On Nov. 14, 2012, the wind was right for hunting, and Jason decided to sit all day. At about 7:30 a.m., he heard chasing over the steep hill in front of him. Then a doe came running up the hill and went past him. Jason could hear grunting from the cedars below. It was the buck he had named "Cyclops."
With the buck at only 70 yards, Jason cranked up his scope and looked at the buck closely. Immediately he saw the glassy eye, and he knew Cyclops was his. It was a chip shot for his accurate .270 Win. After the shot, the huge buck only went about 75 yards before he crashed.
After years of hunting other people's property, Schmeidler finally got his own in 2010, when he purchased a 750-acre property consisting of river bottom cover and cropland. He immediately planted multiple food plots, his favorite being milo, and two seasons later, nine straight days of hard, smart hunting gave Schmeidler his trophy.
Despite one of the worst droughts in history, in July 2012 Jim Cogar's expectations for deer season in central Ohio were as high as ever. Trail cameras were set, mineral sites were established, and other attractants were strategically placed throughout the farm.
After discovering a giant on his trail camera, that he aptly dubbed Conan, Cogar set out on a mission to bag Conan before the end of the season.
It was Super Bowl Sunday before the opportunity presented itself to Cogar. As Conan led two young bucks down a hill, a distraction opened the door for Cogar to bag his buck of a lifetime.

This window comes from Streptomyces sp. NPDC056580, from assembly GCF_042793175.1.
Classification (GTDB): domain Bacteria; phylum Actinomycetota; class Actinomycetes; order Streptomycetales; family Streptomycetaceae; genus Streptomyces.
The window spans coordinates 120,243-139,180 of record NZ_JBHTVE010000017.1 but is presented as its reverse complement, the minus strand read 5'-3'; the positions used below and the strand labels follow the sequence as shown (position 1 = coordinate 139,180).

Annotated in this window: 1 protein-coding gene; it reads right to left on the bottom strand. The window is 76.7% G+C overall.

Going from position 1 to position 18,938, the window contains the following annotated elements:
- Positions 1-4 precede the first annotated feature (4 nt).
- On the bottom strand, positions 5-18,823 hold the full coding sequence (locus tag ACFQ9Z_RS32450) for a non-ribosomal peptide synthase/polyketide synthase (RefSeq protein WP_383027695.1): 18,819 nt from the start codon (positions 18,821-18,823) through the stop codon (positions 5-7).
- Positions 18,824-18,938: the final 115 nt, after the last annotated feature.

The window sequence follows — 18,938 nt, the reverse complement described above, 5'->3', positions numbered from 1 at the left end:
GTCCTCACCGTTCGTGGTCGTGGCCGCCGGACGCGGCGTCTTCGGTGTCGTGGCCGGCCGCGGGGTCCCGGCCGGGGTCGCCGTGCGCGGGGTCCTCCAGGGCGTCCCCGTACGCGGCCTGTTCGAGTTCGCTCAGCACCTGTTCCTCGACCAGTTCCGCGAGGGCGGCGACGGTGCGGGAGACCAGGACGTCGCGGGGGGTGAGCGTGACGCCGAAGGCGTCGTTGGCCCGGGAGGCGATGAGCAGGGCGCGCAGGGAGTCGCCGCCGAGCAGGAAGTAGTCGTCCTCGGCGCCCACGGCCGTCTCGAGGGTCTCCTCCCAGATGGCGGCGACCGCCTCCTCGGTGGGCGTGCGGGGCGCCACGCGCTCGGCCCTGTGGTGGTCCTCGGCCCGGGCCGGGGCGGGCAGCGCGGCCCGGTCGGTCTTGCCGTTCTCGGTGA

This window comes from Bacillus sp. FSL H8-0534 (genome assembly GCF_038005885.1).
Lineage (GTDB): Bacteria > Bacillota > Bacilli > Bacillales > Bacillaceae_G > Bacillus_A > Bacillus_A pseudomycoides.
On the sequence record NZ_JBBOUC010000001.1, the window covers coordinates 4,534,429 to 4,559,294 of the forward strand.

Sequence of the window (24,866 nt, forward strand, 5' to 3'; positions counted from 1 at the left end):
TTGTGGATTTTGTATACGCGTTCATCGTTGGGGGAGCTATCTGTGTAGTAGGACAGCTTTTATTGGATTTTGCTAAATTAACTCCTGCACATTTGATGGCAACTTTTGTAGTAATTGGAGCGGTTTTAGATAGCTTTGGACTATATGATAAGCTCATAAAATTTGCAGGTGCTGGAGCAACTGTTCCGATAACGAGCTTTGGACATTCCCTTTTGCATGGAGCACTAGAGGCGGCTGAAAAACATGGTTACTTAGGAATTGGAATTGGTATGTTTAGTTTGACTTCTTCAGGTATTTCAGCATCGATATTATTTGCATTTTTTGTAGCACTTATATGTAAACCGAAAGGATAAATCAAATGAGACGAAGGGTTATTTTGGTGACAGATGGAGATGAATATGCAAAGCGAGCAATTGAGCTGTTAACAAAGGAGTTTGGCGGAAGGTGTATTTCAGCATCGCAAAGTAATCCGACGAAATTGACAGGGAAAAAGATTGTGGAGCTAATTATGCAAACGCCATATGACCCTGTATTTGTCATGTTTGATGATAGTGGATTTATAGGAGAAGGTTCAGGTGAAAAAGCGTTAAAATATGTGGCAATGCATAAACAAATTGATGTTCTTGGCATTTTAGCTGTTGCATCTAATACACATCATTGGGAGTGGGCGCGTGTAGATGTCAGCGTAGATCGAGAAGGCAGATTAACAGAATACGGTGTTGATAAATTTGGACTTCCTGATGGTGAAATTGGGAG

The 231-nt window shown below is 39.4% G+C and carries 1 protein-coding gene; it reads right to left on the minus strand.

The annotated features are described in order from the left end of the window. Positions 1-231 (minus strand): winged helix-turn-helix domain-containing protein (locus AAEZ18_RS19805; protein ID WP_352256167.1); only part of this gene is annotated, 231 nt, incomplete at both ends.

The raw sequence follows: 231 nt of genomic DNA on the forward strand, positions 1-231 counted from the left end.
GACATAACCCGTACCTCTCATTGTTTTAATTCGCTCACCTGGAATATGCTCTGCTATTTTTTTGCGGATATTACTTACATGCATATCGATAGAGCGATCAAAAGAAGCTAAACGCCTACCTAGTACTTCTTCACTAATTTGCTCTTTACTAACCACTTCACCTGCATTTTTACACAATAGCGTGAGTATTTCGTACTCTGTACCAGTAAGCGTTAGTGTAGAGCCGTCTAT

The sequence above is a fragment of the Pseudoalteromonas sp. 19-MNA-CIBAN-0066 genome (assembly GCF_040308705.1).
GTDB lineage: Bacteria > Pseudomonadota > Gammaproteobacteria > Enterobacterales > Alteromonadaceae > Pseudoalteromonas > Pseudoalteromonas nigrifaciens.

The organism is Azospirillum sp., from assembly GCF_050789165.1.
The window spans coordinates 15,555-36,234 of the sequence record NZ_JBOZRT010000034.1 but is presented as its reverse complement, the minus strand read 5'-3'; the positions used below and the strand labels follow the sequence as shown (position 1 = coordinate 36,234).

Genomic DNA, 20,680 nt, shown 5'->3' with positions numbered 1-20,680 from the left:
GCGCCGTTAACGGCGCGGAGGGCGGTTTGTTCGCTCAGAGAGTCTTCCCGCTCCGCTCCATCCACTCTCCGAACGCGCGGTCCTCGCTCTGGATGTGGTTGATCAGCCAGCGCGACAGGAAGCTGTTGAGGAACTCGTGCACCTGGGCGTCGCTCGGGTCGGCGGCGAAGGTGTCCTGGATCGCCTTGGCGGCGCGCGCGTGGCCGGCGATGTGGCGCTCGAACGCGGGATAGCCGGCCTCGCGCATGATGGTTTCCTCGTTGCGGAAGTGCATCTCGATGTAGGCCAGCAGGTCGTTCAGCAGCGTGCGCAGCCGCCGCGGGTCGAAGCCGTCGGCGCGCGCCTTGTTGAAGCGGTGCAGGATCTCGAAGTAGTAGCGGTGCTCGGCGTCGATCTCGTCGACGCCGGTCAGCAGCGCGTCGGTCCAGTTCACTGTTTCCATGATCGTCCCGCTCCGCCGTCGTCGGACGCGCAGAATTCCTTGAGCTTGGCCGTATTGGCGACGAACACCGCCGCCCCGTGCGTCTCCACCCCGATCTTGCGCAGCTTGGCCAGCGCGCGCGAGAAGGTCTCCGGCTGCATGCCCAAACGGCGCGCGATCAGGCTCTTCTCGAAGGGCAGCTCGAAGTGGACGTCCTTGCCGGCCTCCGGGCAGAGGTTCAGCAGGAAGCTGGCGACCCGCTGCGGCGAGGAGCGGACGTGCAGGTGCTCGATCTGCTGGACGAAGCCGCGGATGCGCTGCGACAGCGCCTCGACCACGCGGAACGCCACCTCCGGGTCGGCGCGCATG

Joshua Earp\'s Georgia giant scored 187 inches green, weighing in at 235 pounds, and was a great October surprise.
'œI've hunted 25 years for this," Earp said. "I give all thanks to God and my father for teaching me and introducing me to this sport I'm addicted to.'
Lucas Cochren killed an amazing 238-inch Kansas trophy, but it all started with a blood trail gone cold. Fortunately, Cochren stuck to it and bagged the trophy of his lifetime.
Mike Moran\'s Saskatchewan buck was a dream come true for the hunter who\'d spent 27 years looking for a deer of that quality. He finally got his wish one Thanksgiving day, an experience he won\'t forget.
Payton Mireles, age 10, of Indiana, with her first buck: a 154-inch bruiser.
Having two years of history with this particular buck, Rhett Butler was able to track where he had taken pictures of "Hercules." The deer seemed to be ranging over 1-1.5 square miles revolving around a 100-acre alfalfa field.
When the buck stepped out, Rhett put the crosshairs onto the buck's left shoulder and squeezed the trigger of his Winchester .270 bolt action. At the crack of the rifle the buck dropped in his tracks and never even kicked. The hunt for Hercules was over.
Killing the buck that had come to be known to the Taylors as 'œBig Daddy' was Robert's primary focus in the fall of 2012. He arranged his work schedule so he could be in a deer blind most mornings and afternoons during the waning weeks of the season.
After a sleepless night and an unsuccessful afternoon tracking a blood trail, Ryan Dietsch was sure he\'d squandered the opportunity of a lifetime. He and friends went back to track the deer he thought he\'d hit, but couldn\'t find so much as a drop of blood. His luck all changed, however, and the rest — along with his 219-inch trophy — is history.
Stanley Suda with his Southern Ohio buck, estimated between 235 and 240 inches.
"The shot was perfect," he said. "I watched my dream buck run across the field and pile-up about 20 yards inside the wood line. This was definitely my finest moment in the treestand.'